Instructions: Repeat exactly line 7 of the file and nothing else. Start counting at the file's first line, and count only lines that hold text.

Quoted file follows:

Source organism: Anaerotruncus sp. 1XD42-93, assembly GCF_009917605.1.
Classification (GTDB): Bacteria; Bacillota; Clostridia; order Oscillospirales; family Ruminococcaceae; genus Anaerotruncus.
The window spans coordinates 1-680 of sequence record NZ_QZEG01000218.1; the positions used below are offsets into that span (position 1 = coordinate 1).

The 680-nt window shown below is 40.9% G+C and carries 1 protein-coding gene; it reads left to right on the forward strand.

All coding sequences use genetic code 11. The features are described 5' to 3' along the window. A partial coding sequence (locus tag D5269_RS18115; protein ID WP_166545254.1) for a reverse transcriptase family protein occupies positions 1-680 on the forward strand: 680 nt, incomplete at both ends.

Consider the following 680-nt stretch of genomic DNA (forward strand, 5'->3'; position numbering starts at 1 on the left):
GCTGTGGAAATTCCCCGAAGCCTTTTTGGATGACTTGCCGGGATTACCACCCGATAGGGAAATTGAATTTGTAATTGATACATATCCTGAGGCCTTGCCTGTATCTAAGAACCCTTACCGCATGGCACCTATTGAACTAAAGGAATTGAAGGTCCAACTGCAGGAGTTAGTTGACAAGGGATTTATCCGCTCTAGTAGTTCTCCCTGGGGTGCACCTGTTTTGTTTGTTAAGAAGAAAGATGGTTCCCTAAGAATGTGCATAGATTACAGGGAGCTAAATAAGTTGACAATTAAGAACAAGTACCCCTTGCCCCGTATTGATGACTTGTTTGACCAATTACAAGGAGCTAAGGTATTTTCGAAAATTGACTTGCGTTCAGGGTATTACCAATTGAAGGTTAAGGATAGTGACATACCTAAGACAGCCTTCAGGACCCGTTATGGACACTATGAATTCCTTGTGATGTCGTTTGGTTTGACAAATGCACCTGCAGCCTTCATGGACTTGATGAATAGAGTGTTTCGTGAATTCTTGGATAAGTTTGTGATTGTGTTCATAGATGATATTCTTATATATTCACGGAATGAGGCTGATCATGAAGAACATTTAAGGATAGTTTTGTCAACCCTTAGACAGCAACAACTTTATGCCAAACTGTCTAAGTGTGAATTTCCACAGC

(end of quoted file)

GCTGTGGAAATTCCCCGAAGCCTTTTTGGATGACTTGCCGGGATTACCACCCGATAGGGAAATTGAATTTGTAATTGATACATATCCTGAGGCCTTGCCTGTATCTAAGAACCCTTACCGCATGGCACCTATTGAACTAAAGGAATTGAAGGTCCAACTGCAGGAGTTAGTTGACAAGGGATTTATCCGCTCTAGTAGTTCTCCCTGGGGTGCACCTGTTTTGTTTGTTAAGAAGAAAGATGGTTCCCTAAGAATGTGCATAGATTACAGGGAGCTAAATAAGTTGACAATTAAGAACAAGTACCCCTTGCCCCGTATTGATGACTTGTTTGACCAATTACAAGGAGCTAAGGTATTTTCGAAAATTGACTTGCGTTCAGGGTATTACCAATTGAAGGTTAAGGATAGTGACATACCTAAGACAGCCTTCAGGACCCGTTATGGACACTATGAATTCCTTGTGATGTCGTTTGGTTTGACAAATGCACCTGCAGCCTTCATGGACTTGATGAATAGAGTGTTTCGTGAATTCTTGGATAAGTTTGTGATTGTGTTCATAGATGATATTCTTATATATTCACGGAATGAGGCTGATCATGAAGAACATTTAAGGATAGTTTTGTCAACCCTTAGACAGCAACAACTTTATGCCAAACTGTCTAAGTGTGAATTTCCACAGC